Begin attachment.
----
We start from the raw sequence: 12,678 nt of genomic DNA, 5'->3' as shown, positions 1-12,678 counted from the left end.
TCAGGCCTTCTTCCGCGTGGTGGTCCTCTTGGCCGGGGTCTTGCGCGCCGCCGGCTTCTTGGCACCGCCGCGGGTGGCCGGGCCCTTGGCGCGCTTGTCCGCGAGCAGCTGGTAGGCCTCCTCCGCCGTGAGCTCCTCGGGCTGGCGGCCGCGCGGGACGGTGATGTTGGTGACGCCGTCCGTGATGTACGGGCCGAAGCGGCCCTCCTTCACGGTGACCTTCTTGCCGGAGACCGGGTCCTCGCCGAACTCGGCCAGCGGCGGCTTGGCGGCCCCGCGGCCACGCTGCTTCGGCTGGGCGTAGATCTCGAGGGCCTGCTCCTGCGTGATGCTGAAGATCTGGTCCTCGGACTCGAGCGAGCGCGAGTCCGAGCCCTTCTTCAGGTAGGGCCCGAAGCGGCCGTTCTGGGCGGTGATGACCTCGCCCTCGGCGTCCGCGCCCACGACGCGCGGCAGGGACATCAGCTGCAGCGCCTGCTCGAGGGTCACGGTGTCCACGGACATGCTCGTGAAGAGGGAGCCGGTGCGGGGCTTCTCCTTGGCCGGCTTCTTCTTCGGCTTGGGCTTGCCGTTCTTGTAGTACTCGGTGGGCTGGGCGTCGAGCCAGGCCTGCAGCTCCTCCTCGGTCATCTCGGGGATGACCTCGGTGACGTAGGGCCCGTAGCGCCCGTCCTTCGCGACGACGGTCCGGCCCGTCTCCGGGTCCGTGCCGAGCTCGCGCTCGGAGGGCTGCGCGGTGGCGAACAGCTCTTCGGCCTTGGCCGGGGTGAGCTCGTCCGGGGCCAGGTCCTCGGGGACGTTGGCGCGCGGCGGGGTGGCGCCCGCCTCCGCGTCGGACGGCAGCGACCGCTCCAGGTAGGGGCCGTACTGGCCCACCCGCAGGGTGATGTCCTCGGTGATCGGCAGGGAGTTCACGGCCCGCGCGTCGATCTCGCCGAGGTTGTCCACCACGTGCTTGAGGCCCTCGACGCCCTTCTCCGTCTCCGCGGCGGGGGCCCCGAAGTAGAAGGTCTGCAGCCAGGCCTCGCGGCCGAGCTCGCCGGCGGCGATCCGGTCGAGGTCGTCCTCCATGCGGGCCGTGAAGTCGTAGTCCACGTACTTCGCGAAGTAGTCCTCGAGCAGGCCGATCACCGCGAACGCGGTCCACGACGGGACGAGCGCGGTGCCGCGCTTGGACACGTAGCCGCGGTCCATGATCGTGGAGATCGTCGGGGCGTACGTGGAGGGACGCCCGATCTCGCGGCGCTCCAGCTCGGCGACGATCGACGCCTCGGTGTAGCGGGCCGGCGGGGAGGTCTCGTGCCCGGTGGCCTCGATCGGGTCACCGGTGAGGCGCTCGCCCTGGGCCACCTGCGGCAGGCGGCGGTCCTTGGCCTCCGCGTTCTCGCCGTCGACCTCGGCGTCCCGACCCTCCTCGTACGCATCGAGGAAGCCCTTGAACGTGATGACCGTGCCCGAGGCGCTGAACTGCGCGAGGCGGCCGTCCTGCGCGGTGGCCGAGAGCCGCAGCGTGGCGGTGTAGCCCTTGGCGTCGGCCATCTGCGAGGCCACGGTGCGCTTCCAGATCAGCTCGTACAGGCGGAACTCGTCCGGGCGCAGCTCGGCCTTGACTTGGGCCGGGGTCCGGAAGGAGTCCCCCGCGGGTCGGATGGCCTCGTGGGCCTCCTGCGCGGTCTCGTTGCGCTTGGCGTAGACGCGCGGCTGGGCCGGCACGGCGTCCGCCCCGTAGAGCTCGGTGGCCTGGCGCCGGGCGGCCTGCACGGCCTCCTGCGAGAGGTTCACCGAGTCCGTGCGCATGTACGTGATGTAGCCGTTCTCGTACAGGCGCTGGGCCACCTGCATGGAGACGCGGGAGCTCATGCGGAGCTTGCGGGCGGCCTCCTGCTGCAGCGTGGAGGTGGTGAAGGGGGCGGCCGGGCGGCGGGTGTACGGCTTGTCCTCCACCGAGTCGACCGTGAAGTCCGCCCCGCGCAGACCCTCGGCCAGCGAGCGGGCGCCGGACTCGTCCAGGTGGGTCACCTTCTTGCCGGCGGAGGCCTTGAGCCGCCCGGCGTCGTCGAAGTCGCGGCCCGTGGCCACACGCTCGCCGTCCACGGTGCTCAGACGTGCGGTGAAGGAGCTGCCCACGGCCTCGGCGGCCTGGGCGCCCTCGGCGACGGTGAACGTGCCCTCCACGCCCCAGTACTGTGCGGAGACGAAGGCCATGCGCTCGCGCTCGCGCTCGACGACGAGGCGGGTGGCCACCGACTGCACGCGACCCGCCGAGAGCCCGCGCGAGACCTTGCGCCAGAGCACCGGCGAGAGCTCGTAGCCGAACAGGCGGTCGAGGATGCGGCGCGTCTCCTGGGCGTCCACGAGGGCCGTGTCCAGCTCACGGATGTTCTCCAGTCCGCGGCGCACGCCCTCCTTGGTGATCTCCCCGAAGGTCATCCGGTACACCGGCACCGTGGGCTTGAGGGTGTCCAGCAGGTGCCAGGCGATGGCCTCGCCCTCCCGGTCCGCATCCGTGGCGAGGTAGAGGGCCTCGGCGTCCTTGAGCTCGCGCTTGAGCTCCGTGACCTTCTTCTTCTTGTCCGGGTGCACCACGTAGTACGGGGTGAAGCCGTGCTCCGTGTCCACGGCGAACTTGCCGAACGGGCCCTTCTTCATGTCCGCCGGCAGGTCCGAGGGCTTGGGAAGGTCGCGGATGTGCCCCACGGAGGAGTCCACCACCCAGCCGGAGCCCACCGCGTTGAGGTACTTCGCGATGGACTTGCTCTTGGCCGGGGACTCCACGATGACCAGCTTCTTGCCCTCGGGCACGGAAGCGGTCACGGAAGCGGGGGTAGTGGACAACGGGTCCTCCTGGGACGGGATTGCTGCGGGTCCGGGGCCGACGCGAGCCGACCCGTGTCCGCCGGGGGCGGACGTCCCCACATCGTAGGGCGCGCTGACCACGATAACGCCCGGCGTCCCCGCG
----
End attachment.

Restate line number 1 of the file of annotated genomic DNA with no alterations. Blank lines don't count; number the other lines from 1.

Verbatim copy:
We start from the raw sequence: 12,678 nt of genomic DNA, 5'->3' as shown, positions 1-12,678 counted from the left end.